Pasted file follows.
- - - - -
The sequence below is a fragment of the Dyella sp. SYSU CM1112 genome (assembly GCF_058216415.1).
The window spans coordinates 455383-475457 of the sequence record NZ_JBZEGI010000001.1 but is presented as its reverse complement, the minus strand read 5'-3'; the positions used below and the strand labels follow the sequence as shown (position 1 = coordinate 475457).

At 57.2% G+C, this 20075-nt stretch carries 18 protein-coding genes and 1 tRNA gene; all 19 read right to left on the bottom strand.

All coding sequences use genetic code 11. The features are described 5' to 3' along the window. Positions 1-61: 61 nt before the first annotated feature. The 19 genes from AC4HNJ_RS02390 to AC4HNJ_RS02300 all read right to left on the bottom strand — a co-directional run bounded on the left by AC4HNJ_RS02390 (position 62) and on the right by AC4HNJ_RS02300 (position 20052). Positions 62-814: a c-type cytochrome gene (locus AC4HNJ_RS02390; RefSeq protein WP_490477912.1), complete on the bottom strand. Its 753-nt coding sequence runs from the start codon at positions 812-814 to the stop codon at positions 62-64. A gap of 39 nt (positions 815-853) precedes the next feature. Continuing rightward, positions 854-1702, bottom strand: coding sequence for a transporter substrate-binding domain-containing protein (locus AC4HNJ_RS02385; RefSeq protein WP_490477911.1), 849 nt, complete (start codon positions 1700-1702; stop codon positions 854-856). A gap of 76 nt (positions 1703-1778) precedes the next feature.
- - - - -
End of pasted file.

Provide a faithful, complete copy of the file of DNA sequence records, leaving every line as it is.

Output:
The sequence below is a fragment of the Dyella sp. SYSU CM1112 genome (assembly GCF_058216415.1).
The window spans coordinates 455383-475457 of the sequence record NZ_JBZEGI010000001.1 but is presented as its reverse complement, the minus strand read 5'-3'; the positions used below and the strand labels follow the sequence as shown (position 1 = coordinate 475457).

At 57.2% G+C, this 20075-nt stretch carries 18 protein-coding genes and 1 tRNA gene; all 19 read right to left on the bottom strand.

All coding sequences use genetic code 11. The features are described 5' to 3' along the window. Positions 1-61: 61 nt before the first annotated feature. The 19 genes from AC4HNJ_RS02390 to AC4HNJ_RS02300 all read right to left on the bottom strand — a co-directional run bounded on the left by AC4HNJ_RS02390 (position 62) and on the right by AC4HNJ_RS02300 (position 20052). Positions 62-814: a c-type cytochrome gene (locus AC4HNJ_RS02390; RefSeq protein WP_490477912.1), complete on the bottom strand. Its 753-nt coding sequence runs from the start codon at positions 812-814 to the stop codon at positions 62-64. A gap of 39 nt (positions 815-853) precedes the next feature. Continuing rightward, positions 854-1702, bottom strand: coding sequence for a transporter substrate-binding domain-containing protein (locus AC4HNJ_RS02385; RefSeq protein WP_490477911.1), 849 nt, complete (start codon positions 1700-1702; stop codon positions 854-856). A gap of 76 nt (positions 1703-1778) precedes the next feature.